I parked in front of the hotel on St. Charles in the heart of New Orleans at three o'clock.
No rush hour traffic, no babies babbling in the backseat, no pre-schoolers pleading for potty breaks. Just me, with nothing on the agenda but a romantic twenty-two hours in the Big Easy with him. It was really happening. I think I half expected one of the kids to get sick or have some emergency that would require us to cancel our plans. But no, everything went so smoothly--heavenly even (and I'm not sure the French Quarter has ever been described in such a term before but for me and for this weekend it was).
He parked in front of the hotel on St. Charles at 3:45. And I was waiting in the lobby. He was still in his work clothes, his hair windblown and his boots dirty, but to me he looked positively wonderful and more dangerously handsome than ever. It was almost like seeing him through new eyes. Eyes that have long loved him, but haven't had the luxury of seeing only him for too long, features that my heart memorized and was now anxious to rehearse.
We rode his motorcycle through the French Quarter in the haze of an afternoon sun and a lazy breeze. Winding in and out of narrow streets and the hordes of people. And when we tired of that, we walked till the sun set over the St. Louis Cathedral, our feet tapping in rhythm with the city of jazz. We stopped by our favorite shops, listened to music at Cafe du Monde, and then ate dinner beneath a canopy of lights twined through ancient oaks at the enchanting Court of Two Sisters.
Lights twinkling overhead and a fountain gushing behind us, we talked about how well we remember what it was like to be young and hopelessly in love, and how this is even better. The years add strength to passion, patience and understanding, acceptance and thankfulness for the differences. There's a deep appreciation for the other, after having walked together through sunshine and rain and all kinds of weather. Less selfish in love, more selfless.
|photos: French Quarter streets, band in Cafe du Monde, St. Louis Cathedral taken with iphone, sorry for the blur|
We woke up the next day to a glorious morning, a radiant but gentle autumn sun and a steady breeze that's rare in New Orleans. We ate breakfast in the outdoor French Market Cafe, while a jazz band played Louis Armstrong's A Kiss to Build a Dream On (click on this song and it will make you incredibly happy, I promise). Everyone should wake up to this kind of breakfast. Every single day. And a few kisses for good measure, of course.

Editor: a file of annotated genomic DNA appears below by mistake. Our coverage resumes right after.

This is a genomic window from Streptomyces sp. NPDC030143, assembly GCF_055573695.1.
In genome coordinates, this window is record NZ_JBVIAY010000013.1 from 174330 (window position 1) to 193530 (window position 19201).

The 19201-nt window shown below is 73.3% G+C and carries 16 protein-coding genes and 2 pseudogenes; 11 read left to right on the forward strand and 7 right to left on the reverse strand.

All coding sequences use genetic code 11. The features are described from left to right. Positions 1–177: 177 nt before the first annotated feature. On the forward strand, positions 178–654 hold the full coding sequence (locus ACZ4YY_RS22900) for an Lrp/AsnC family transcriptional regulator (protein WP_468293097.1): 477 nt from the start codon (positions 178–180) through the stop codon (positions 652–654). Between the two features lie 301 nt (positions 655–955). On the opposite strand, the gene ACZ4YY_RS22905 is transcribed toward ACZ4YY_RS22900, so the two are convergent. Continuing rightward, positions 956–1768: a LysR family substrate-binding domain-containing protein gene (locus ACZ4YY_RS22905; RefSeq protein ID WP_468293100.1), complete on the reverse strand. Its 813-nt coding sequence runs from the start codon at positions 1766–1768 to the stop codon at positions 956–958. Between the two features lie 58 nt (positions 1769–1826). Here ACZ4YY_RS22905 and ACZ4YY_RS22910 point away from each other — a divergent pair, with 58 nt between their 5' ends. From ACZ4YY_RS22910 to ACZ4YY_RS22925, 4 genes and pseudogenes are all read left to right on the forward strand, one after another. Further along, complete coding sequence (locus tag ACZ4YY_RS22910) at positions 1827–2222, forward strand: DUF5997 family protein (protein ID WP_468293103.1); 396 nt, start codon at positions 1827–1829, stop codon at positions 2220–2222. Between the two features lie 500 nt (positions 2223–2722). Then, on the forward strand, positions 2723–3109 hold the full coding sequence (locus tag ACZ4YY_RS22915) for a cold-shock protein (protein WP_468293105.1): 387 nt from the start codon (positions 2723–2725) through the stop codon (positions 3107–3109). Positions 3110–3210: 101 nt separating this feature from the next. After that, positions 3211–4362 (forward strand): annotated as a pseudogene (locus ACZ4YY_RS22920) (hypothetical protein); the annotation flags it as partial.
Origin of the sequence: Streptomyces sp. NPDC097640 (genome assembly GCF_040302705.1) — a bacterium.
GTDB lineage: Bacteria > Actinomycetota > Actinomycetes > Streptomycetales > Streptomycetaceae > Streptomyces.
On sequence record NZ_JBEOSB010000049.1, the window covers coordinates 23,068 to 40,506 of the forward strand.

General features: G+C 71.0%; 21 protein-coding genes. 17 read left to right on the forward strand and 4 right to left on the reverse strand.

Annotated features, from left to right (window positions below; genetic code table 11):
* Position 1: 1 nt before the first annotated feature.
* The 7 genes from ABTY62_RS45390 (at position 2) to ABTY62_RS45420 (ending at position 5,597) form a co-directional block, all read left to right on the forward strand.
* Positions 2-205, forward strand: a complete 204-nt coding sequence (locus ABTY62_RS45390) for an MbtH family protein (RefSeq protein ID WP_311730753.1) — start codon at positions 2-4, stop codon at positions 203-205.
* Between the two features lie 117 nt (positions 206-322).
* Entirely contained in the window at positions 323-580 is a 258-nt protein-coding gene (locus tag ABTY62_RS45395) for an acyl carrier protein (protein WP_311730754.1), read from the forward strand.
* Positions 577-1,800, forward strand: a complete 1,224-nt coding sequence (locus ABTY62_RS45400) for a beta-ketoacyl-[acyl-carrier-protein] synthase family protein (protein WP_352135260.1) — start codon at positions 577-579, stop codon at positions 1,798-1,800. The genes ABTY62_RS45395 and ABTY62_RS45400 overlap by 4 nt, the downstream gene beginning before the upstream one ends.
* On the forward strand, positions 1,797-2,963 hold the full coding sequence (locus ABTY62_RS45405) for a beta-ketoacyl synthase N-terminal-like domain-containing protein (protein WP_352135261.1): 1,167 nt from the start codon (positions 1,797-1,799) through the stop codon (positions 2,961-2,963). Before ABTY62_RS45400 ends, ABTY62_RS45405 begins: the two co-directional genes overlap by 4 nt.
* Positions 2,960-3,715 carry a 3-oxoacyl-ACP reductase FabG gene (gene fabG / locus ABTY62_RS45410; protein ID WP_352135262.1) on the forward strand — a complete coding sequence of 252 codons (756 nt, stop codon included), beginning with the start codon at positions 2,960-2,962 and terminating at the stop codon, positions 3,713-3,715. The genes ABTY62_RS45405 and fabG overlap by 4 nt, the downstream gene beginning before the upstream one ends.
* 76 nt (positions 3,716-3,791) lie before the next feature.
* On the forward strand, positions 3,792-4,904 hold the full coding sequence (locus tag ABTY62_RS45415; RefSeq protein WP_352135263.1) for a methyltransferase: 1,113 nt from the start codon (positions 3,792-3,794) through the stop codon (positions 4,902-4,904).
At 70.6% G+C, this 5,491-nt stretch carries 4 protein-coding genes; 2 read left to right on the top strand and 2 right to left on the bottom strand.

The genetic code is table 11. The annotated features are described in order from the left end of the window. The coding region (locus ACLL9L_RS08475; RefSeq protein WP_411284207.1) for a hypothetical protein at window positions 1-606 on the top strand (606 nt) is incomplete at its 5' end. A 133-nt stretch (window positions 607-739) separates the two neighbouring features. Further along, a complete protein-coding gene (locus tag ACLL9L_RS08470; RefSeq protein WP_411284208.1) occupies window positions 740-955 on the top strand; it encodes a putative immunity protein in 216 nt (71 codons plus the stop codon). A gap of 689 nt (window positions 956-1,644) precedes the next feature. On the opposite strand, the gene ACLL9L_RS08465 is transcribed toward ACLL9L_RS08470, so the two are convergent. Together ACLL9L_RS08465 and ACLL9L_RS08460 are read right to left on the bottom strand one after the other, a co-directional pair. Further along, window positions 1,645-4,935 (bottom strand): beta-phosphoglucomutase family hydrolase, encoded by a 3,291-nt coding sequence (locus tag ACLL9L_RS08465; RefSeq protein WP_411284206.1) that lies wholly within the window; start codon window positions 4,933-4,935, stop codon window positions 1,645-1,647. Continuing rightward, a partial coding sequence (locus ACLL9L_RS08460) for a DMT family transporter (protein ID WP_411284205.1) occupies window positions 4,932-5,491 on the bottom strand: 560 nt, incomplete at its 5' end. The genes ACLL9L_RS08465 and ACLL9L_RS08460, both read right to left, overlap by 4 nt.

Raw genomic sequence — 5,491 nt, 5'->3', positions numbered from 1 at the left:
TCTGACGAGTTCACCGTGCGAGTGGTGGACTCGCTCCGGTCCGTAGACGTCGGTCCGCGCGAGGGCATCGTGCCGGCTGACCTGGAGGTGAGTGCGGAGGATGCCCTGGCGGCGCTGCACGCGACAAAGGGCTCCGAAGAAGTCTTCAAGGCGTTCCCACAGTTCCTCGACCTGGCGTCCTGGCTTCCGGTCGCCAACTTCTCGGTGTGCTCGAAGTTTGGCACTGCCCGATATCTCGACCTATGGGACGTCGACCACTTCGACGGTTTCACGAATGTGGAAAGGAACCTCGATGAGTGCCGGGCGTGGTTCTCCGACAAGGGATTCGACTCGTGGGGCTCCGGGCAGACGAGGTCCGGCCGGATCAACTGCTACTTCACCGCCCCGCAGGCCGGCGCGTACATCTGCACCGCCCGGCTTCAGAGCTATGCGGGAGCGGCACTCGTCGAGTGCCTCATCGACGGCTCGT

|The French Market Cafe|
We rarely visit the French Quarter without strolling through the French Market. It's colorful, gaudy, and always packed with people. My favorite wares are the handmade goods from Senegal, Africa. Nine years ago, when we were dating, I bought a pair of handmade African sandals that I literally wore till they were in shreds. I loved them. My man expertly maneuvered me toward that ethnic vendor and insisted I get another pair.
|French Market wares and African sandals|
We left the Market and strolled through the French Quarter, hand in hand and carefree. We turned down Royal Street and meandered towards the riverfront. The sun was soft on the quaint streets splashed with bright shutters and adorned with intricate fern laden balconies. My steps were lazy and my gaze was full. I didn't realize just exactly where he was headed until he stopped in the exact same spot he proposed to me in Jackson Square, right in front of the towering and prisitine St. Louis Cathedral. I laughed at him then and I laughed with him now (he wasn't laughing the first time--he was deadly serious and I don't think I had ever seen him that nervous before, of course, laughing at him didn't help...) Memories now overlapping and more treasured than ever.
|My gorgeous man, Royal Street, and where he proposed to me in Jackson Square|
|St. Louis Cathedral, and Joel riding through the Warehouse District, one of my favorite areas downtown|
|Funky Monkey (one of our favorite shops), Joel and I on Magazine Street, and me|
(all photos in this post taken with my iphone so please pardon the pixelation)
Ah my man and Vieux Carre, thank you for a weekend to build a dream on. It was a dream within itself.